Another Keynesian Myth Refuted: Cold Winters Do Not Shrink The Economy

Submitted by Devin Leary-Hanebrink via the Ludwig von Mises Institute,

In February, the Federal Reserve made a cursory observation that the unusually severe winter was partly to blame for the stagnant pace of the US economy. The news media, ranging from liberal to conservative, all highlighted the Fed’s report and provided their respective “spin” on how the weather damages the economy. But soon enough, focus turned back to the brutally cold temperatures and not winter’s economic impact.

Recently, however, the Commerce Department reported that the US economy actually contracted 2.9 percent in the first quarter of 2014. This was the Department’s third attempt at revising its figures, with previous reports estimating first 0.1 percent growth and then a 1.0 percent contraction. While this little statistical “revision” was inconvenient, it was quickly followed (in true Orwellian fashion) by a slew of reports confirming that the economy has already rebounded and the second quarter will be even better than previously anticipated. (According to an advanced estimate released last week by the Bureau of Economic Analysis, GDP increased 4.0 percent in the second quarter and the first quarter’s numbers were revised yet again.)

Naturally, the “blame the weather” campaign popped up again. In fact, Gus Faucher, Vice President and Senior Macroeconomist with PNC in Pittsburgh, estimates that over half of the contraction can be blamed on the severe winter weather. Well, this certainly begs the question, “Can weather actually cause the economy to contract?”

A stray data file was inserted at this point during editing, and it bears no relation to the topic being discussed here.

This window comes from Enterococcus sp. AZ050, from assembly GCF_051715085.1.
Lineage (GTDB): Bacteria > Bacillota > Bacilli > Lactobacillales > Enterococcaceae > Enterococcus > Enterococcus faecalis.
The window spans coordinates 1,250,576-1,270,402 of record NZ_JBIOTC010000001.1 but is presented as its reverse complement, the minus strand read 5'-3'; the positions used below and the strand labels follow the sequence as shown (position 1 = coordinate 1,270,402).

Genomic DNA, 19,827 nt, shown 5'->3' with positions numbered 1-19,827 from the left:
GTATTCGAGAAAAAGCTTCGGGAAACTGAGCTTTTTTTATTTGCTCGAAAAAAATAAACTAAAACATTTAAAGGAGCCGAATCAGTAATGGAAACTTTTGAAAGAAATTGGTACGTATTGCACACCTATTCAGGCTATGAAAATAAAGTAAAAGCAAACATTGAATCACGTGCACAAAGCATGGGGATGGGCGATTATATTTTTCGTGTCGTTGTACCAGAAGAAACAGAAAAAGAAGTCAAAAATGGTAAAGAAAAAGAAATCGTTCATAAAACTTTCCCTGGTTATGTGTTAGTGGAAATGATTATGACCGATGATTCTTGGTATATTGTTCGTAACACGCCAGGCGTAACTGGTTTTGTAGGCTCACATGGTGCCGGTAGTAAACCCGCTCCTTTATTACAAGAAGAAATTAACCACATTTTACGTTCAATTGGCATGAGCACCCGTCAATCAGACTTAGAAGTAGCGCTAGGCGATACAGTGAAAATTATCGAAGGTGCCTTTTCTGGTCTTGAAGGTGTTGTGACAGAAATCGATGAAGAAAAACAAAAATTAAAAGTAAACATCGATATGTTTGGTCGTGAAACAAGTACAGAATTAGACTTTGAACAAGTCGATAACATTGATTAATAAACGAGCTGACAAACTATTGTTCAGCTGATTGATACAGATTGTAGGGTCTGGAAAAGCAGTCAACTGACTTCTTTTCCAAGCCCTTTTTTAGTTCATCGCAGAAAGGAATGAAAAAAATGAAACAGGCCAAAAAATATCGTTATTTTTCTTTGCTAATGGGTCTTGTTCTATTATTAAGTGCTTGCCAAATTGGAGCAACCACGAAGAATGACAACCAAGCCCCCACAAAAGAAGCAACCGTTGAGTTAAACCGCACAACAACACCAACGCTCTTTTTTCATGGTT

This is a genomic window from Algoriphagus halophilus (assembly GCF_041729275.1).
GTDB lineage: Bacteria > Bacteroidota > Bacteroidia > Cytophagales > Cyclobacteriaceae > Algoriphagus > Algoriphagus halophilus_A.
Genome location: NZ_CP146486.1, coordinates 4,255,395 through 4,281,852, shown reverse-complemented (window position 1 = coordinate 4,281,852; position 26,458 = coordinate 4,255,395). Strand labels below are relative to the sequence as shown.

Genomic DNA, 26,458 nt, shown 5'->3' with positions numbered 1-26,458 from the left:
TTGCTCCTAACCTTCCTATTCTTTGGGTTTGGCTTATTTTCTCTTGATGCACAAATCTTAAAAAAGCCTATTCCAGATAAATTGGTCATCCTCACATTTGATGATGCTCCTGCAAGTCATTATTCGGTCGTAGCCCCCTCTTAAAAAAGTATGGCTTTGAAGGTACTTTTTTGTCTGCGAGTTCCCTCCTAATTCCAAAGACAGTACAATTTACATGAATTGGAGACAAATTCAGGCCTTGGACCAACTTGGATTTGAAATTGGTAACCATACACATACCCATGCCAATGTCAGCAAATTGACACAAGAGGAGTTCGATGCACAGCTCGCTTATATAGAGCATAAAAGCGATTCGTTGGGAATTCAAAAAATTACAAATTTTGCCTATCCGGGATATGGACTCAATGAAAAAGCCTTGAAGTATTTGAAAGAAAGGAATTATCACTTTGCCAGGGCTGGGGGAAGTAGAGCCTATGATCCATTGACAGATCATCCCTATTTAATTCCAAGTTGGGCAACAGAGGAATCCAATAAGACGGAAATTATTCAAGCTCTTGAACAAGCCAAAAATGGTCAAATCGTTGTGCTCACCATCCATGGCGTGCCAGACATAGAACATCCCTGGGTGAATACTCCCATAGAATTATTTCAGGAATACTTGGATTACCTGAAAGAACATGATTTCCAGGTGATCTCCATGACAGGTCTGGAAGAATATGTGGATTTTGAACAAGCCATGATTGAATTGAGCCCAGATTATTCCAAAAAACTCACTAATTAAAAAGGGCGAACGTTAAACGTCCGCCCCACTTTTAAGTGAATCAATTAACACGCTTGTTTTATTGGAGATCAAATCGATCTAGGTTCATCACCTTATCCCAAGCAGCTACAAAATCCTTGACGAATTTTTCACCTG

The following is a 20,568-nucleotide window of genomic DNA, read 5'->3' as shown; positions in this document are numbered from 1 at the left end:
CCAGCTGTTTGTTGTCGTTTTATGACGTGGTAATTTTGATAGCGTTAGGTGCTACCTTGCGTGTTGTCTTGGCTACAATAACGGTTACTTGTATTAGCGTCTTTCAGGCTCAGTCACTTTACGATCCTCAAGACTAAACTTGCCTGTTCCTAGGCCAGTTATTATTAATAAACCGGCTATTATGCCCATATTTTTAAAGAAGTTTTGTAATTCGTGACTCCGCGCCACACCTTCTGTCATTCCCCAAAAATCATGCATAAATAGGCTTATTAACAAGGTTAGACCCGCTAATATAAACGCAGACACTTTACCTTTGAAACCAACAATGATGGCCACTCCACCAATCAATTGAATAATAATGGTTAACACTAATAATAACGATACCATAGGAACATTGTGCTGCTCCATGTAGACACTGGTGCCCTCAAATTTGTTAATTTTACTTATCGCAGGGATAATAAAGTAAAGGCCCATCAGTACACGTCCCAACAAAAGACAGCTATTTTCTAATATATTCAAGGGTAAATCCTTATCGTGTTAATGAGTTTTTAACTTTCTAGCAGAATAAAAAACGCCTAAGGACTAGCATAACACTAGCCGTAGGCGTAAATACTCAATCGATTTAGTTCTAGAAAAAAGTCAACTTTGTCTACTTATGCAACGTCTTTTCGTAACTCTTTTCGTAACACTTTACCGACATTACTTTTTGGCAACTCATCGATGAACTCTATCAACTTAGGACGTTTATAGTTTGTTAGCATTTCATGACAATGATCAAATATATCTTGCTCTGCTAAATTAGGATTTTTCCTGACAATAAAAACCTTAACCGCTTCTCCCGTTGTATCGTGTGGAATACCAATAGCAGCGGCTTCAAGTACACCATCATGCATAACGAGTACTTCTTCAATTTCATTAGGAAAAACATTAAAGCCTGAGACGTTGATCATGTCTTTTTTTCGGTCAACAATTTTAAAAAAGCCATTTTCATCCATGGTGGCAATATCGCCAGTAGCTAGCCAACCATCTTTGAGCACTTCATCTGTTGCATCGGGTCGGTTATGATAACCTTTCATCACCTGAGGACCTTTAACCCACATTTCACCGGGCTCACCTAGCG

Weather obviously affects the economy. However, the claim that weather can actually drag down the economy is dubious at best. While severe winter weather may slow construction, idle auto sales, and reduce ice cream consumption, the economy never goes into hibernation. Instead, economic activity simply shifts.

A great analogy is household consumption spending. Each month, the average household allocates a certain amount of disposable income to entertainment. How this money is spent — at restaurants, traveling, shopping malls, or the theater — is irrelevant. The point is that people tend to budget a relatively fixed amount of income toward leisurely pursuits. If a new restaurant opens to rave reviews or a blockbuster movie debuts, a young couple does not drastically increase their monthly budget to accommodate the new entertainment options. Instead, consumption spending may shift from the mall or the theater to dinner and a movie. Similarly, a family that is planning a big vacation or a day at the ballpark either budgets additional savings throughout the year or scales back other expenses. To assume that new retail options magically increase spending is flawed economics.


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